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How Organic Farming, Carbon Ranching, and Soil and Land Conservation Can Help Solve the Climate Crisis

For related articles and more information, please visit OCA's Environment and Climate Resource Center page and our Organic Transitions page.

Novelist Wallace Stegner once said that all books should try to answer an "anguished question." I believe the same is true for ideas, movements and emergency efforts. In the case of climate change, one anguished question is this: what can we do right now to help reduce atmospheric carbon dioxide from its current level back to 350 ppm?

Today, the only possibility of large-scale removal of carbon dioxide (CO2) from the atmosphere is through plant photosynthesis and related land-based carbon sequestration activities. Strategies include: enriching soil carbon, no-till farming with perennials, employing climate-friendly livestock practices, conserving natural habitat, restoring degraded watersheds, forests and rangelands, increasing biodiversity, lowering agricultural emissions, and producing local food.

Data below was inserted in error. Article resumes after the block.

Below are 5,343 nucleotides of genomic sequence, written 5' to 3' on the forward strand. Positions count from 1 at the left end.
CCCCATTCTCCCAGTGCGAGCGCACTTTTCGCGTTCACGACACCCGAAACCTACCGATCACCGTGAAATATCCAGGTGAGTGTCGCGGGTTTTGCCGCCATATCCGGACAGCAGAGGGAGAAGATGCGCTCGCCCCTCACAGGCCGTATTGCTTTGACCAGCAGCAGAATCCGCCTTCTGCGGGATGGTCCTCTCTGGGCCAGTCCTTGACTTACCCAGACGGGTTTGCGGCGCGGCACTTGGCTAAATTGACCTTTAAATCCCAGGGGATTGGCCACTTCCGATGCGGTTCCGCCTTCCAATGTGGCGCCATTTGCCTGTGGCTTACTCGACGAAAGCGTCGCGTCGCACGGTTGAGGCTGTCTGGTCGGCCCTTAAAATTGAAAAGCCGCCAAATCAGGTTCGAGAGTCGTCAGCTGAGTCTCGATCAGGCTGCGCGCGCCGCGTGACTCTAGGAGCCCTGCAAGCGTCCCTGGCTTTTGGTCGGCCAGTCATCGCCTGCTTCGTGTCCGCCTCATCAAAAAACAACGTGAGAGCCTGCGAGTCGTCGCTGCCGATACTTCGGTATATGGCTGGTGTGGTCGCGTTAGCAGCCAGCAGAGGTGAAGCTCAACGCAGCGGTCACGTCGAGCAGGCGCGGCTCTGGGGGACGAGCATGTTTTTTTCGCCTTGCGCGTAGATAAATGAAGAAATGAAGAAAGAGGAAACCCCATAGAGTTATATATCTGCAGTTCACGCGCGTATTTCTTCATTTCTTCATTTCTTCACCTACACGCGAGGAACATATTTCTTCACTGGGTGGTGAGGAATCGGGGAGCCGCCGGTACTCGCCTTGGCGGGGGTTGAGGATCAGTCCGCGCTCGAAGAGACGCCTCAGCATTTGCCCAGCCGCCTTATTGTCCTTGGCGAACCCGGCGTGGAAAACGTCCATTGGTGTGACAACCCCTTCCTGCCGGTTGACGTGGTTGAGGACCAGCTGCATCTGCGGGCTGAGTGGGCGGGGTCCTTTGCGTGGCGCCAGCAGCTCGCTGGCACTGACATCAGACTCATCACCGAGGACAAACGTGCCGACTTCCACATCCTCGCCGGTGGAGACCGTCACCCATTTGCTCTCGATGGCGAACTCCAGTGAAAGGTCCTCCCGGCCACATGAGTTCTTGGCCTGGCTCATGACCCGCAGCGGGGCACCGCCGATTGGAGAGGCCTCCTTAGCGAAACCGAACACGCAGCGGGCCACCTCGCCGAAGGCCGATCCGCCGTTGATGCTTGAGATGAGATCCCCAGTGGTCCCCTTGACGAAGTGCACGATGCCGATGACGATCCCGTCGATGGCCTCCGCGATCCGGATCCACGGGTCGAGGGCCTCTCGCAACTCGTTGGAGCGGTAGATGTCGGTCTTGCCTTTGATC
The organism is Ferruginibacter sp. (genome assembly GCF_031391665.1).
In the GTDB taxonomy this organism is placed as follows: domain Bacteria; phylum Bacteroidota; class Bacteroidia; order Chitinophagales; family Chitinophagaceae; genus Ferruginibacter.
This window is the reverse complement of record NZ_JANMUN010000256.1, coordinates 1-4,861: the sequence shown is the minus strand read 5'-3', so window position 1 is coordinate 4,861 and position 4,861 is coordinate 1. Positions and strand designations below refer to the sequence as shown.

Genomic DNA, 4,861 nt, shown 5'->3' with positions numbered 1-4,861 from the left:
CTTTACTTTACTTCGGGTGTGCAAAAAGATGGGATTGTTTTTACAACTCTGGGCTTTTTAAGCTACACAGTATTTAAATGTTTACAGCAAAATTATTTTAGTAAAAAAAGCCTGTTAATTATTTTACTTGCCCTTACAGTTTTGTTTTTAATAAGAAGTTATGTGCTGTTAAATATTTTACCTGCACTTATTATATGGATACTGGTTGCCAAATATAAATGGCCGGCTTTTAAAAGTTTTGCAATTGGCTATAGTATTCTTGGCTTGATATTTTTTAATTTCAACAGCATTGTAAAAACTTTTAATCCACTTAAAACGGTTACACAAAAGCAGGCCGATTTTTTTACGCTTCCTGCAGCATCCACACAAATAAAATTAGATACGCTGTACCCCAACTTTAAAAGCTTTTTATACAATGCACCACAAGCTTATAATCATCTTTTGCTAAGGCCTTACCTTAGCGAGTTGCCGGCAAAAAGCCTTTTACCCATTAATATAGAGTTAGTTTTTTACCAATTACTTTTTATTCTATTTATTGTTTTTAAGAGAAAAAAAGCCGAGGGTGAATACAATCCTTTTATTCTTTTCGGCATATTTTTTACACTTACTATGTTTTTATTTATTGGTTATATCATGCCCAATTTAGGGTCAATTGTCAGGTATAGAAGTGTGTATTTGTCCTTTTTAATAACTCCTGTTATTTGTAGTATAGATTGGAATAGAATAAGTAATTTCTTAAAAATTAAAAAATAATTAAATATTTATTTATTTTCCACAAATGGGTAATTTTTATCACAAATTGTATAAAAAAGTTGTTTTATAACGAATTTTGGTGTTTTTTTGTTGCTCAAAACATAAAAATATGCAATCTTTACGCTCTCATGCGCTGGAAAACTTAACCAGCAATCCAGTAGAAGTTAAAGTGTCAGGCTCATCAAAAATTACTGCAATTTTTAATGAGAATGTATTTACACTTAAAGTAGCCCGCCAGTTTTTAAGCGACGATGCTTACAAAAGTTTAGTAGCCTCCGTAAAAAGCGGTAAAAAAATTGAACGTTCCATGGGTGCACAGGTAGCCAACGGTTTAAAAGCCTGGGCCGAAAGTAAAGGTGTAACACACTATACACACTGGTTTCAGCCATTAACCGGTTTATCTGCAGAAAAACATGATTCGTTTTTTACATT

Over the past decade, these strategies have been demonstrated individually to be both practical and profitable. The key is to bundle them into an economic and ecological whole with the aim of reducing the atmospheric content of CO2 while producing substantial co-benefits for all living things.

The climate challenge now confronting all societies on the planet is as daunting as it is straightforward: under a Business-As-Usual scenario, the rising content of heat-trapping trace gases in the atmosphere, principally carbon dioxide, pose a dramatic and potentially catastrophic threat to life on Earth.

The science of climate change and its correlation with industrial activity is clear. The challenge - and the opportunity - we face can be summed up in two pertinent graphs from the Scripps Institute at UC San Diego (http://scrippsco2.ucsd.edu/program_history) which chart the rise of the atmospheric content of CO2, a heat-trapping gas that has significantly contributed to the rise in the Earth's temperature since 1750.   


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